The Artist‐Teacher in the Classroom and Changes in the Teacher–Student Relationship, with Reference to the Issue of Censorship
This article examines a case study of an A‐Level student's work and how the inclusion and integration of my own practice as artist‐teacher into the classroom has changed the teacher‐student relationship, resulting in a more collaborative environment. It investigates how the mutual sharing of practice supports opportunities for pupils to discuss and investigate socially provocative issues and raises the issues of censorship. Through the case study the following questions will be addressed: how a collaborative classroom environment impacts on process and outcomes; the effect of discussing social/ political/ cultural issues within the art and design classroom; and the issues of censorship and ownership within the environment of a comprehensive secondary school context.
From the Saltmarsh and the Deershelter
When we think about approaches to teaching and learning in art and design education the diverse and complex role of the teacher soon becomes apparent. Teachers often find themselves working through situations which require them to shift between subject‐ and learner‐centred approaches, where they negotiate authority and freedom in their teaching relationships. On closer inspection the tensions found in these negotiations reveal contradictions for teachers, where they try to do one thing but cannot avoid doing another. The article explores these perplexing and contradictory experiences as possible encounters where we can speculate about ourselves as teachers and discover powerful opportunities for learning. It aims to do this through the critical lens of Tubbs's (2005) ‘Philosophy of the teacher’. Tubbs's analysis provides an opportunity to closely examine the tensions in teaching approaches, and proposes the possibility of their contradiction as educational. In addition, the article explores Henri Lefebvre's ‘moments of presence’, suggesting that encounters in our lives, which appear to exist at the intersection of one thing and another, where we find ourselves experiencing a contradiction, offer exciting possibilities for teaching and learning. The article builds its ideas around landscape encounters, from the saltmarsh and the deer‐shelter. It uses these encounters with landscapes to locate experiences of contradiction, and to work out how a teacher could respond.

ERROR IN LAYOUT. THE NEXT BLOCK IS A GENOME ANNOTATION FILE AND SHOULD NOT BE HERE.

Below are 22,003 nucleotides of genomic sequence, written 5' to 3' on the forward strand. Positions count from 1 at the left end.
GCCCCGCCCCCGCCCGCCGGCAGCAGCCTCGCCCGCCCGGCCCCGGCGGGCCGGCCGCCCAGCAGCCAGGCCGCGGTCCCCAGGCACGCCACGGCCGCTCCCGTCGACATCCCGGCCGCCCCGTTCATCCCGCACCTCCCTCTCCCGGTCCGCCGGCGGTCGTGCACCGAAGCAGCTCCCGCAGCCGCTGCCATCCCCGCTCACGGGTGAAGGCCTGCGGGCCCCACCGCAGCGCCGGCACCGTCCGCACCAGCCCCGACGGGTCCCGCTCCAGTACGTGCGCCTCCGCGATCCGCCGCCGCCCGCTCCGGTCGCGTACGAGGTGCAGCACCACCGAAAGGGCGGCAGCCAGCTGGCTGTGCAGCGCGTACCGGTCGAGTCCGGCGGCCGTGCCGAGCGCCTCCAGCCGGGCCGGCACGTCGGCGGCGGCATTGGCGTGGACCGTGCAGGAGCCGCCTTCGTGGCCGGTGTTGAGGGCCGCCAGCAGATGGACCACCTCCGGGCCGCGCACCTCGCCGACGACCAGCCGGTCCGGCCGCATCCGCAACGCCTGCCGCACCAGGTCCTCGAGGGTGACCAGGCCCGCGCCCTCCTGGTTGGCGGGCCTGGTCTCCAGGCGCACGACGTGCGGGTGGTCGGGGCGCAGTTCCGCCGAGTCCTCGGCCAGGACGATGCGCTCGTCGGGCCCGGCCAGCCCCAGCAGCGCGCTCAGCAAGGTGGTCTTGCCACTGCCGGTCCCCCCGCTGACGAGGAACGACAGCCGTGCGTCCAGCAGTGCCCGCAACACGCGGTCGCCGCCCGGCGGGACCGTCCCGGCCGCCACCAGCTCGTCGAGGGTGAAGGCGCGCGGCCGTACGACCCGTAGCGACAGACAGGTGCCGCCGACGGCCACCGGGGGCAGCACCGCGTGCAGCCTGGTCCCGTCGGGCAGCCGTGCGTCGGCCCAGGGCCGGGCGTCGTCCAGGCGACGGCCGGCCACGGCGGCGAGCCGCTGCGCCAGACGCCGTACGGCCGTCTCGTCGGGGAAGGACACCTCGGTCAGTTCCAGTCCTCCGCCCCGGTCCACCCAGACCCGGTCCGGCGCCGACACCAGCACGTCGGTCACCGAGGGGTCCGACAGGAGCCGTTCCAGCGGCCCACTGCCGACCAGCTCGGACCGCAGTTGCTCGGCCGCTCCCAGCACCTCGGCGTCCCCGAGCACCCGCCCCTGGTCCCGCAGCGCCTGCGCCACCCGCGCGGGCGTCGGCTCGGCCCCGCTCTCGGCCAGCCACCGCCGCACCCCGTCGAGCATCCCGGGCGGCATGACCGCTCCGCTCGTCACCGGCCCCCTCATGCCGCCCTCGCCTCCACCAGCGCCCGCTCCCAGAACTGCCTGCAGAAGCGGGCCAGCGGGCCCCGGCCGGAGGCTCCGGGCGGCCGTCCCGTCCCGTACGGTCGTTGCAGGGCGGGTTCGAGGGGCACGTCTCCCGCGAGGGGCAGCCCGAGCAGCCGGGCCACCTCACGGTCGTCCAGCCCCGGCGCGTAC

Investigating the Impact of Contrasting Paradigms of Knowledge on the Emancipatory Aims of Gallery Programmes for Young People
Within an emerging philosophy of contemporary gallery education, new pedagogies are required to meet the demands of looking at art, with increasingly varied constituent groups. Strategies that aim to empower young learners come from an ideological framework in which knowledge is negotiated and local significances are produced conversationally by learners and facilitators. Tension exists between the ideological position and the role of the gallery as ‘expert’: this conflict creates ambivalence towards the learner. The discourse of the ‘expert’ and the discourse of ‘local negotiation’ employ different pedagogic strategies, creating tension in the ways in which knowledge is reproduced for the visitor and participant. This article explores interrogatory pilot work with young people at Tate Modern. I use a hermeneutical approach to explore the interpretive roles of facilitator and participant when language‐based strategies are used to look at art. This research aims to construct a pedagogy that enables young people to learn about art in ways that take account of their situation as learners.
Making Creative Spaces: The Art and Design Classroom as a Site of Performativity
Rather than taking a transformational role in schools, new art and design teachers quickly become subject to ‘school art’ orthodoxy. Theories of subjectivity and the development of professional identity within communities of practice can feel far removed from the classroom. This article seeks to make clearer the processes by which teacher identity and practice becomes normalised and proposes ways that such processes may be resisted. With reference to Foucault, Lyotard, Bruner, Wenger and Bey, the classroom as a site of performativity is contrasted with alternative heterotopia‐like sites away from the spectre of observation, where different identities and behaviours can be explored. These temporary sites of difference are an antidote to the orthodoxy of the ‘school art’ condition and open up the possibility for teachers, both new and experienced, to implement a more hospitable, participatory pedagogy.